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Photos by Chris Gordon

The past decade has seen the United States involved in two wars — one in Iraq, one in Afghanistan. We’re all aware of them, we’ve seen the headlines. But for most Americans, the country’s battles are an abstraction. It’s something on the news, not part of the stories of other human beings.

Some Americans, though, can’t remove themselves from them — the wars have taken members of their family. Husbands, wives, children, brothers, sisters, mothers, and fathers: the all have loved ones who will never come home. This has unfolded thousands of times throughout the past 12 years.

“Even eight years later we still grieve,” Patty Stubenhofer, whose husband Mark was killed in Iraq in December 2004, said. “The biggest thing is to know we’re not alone, that there are people that remember.”

Losing a loved one in the military is unspeakable, but there are many organizations trying to ease the burden. One of them is TAPS, the Tragedy Assistance Program for Survivors. Last season, TAPS partnered with the Capitals as part of the team’s annual Courage Caps program, which raises money for military charities through the sale of specific t-shirts and hats, some of them signed by Caps players. In 2011, Washington generated over $100,000 for TAPS through the program. For the second straight season Courage Caps — which was started five years ago by the team and has raised over $300,000 — will benefit TAPS, which offers various counseling and support services to families of fallen service members for free. This gear’s Courage Caps gear will be available starting next week on the Capitals’ website and in team stores.

“We’re really excited how the program has taken off, especially last year,” Elizabeth Wodatch, the head of the team’s charity work, said. “It really has an impact.”

Photo by Caps Community

Photo by Caps Community Relations

On Sunday, the Caps hosted some of the families helped by TAPS for a skating party at Kettler Capitals Iceplex. The four Americans on the team — John Carlson, Joey Crabb, Matt Hendricks, and Jack Hillen — took the ice with around 150 kids and adults who have lost loved ones in the military.

“I had a blast helping out all those little kids,” Crabb told me. “They looked so happy out there. That’s great with some of the stuff they’ve gone through just to get back to being kids.”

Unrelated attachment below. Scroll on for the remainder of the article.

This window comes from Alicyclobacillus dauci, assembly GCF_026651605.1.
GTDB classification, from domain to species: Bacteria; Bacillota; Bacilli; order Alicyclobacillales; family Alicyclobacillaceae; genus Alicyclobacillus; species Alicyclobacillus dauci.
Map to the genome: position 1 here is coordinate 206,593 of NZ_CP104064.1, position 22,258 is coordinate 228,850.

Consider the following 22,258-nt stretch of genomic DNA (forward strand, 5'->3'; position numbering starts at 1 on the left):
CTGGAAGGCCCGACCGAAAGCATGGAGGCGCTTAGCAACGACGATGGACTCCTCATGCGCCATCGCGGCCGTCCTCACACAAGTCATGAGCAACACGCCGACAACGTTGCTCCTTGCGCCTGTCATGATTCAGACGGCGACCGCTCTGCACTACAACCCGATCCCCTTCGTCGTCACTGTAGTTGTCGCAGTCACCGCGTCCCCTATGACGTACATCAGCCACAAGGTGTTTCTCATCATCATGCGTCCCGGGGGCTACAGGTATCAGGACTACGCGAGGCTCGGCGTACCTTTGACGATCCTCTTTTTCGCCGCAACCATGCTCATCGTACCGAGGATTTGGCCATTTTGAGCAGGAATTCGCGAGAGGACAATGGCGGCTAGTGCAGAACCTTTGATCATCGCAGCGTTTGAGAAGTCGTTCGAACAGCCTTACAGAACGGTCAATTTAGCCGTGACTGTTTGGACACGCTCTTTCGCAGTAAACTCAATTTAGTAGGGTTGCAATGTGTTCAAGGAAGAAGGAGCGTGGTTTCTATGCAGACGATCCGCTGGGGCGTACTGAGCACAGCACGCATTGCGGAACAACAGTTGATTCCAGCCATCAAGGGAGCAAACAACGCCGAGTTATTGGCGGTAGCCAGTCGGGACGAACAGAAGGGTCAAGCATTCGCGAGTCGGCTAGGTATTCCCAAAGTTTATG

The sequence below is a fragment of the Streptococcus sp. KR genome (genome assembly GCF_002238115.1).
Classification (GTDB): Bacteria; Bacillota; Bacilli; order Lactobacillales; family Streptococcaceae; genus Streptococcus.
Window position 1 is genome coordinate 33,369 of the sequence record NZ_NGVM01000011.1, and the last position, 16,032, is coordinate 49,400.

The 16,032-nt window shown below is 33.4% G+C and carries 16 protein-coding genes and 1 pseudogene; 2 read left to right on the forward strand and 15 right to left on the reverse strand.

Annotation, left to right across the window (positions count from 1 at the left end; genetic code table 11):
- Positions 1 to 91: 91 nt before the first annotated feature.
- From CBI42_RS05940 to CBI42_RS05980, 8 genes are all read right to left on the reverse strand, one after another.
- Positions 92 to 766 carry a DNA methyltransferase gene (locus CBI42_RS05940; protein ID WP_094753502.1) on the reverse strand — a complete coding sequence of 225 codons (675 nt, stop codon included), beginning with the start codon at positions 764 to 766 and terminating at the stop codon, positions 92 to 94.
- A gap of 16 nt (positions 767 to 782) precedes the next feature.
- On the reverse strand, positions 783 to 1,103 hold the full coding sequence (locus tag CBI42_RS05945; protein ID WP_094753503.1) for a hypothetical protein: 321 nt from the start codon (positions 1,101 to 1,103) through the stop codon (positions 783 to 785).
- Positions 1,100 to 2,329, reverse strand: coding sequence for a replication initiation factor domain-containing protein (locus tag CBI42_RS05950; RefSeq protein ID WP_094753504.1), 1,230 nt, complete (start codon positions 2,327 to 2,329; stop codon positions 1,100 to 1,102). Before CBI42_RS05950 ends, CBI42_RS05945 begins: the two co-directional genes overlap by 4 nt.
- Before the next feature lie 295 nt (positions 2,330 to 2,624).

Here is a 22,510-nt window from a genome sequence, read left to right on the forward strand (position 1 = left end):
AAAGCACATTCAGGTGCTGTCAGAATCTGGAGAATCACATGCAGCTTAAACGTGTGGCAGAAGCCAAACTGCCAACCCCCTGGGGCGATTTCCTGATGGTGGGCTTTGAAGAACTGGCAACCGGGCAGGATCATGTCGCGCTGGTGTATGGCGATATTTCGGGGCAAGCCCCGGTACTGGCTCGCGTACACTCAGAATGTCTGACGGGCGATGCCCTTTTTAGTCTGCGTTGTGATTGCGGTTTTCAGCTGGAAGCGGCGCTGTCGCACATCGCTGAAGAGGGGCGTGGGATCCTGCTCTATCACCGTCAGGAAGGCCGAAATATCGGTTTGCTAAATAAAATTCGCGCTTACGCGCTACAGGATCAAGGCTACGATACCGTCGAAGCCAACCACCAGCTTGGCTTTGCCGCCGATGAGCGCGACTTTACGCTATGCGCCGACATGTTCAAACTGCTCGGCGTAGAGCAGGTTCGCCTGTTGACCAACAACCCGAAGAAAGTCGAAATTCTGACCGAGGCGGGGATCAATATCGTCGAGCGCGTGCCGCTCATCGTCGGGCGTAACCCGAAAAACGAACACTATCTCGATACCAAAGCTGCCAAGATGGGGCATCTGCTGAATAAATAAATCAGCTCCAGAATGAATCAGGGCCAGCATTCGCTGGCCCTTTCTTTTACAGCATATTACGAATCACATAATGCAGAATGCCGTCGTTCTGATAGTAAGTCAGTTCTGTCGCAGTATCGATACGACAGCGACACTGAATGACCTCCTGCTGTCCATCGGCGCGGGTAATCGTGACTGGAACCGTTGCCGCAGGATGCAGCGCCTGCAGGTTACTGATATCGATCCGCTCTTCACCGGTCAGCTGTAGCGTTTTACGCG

The players were on the ice with the families are about an hour, sharing stories of their loved ones and “not talking about the Capitals’ record, or the power play and penalty kill” according to Crabb. One mother even gave Carlson her fallen son’s dog tags (seen posing on the right). It was the first time on the ice for some of the children, who were often helped along by members of the Caps offering tips for beginners. (Hendricks is right; don’t make the mistake trying to walk on the ice instead of pushing off.)

“Some of them are doing a great job, some of them are struggling, but we’re making it fun for everybody and that’s what it’s all about,” said Hendricks.

“This is a great honor for us to be out here today,” he added. “These families have been through tragedy and we’re just here to say thanks, give them a little bit of joy today. Without the men and women that do what they do for our country, we wouldn’t be able to enjoy this great freedom.”

In addition to the support services TAPS provides, the families also benefit from the community it offers, and knowing that other people are going through the same thing.

“The kids have met other kids and talk to each other,” said Stubenhofer, a mother of three. “Knowing that they’re not the only one whose dad didn’t came to their baseball game helps them a lot. It doesn’t make them happier but it makes them not feel so different.”


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  • On the topic of supporting troops my Dad has been in the National Guard for 38 years and is about to retire and I’ve not a clue how they get guys from the Military up on the big screen when they have everyone cheer for them and everyone I ask when I go to Caps games either just ignores me or doesn’t know anything about it. Is there any insight or information that you guys might know about how exactly you get involved in things like that because I think having 20000+ fans cheering for my dad would be a cool retirement gift for him.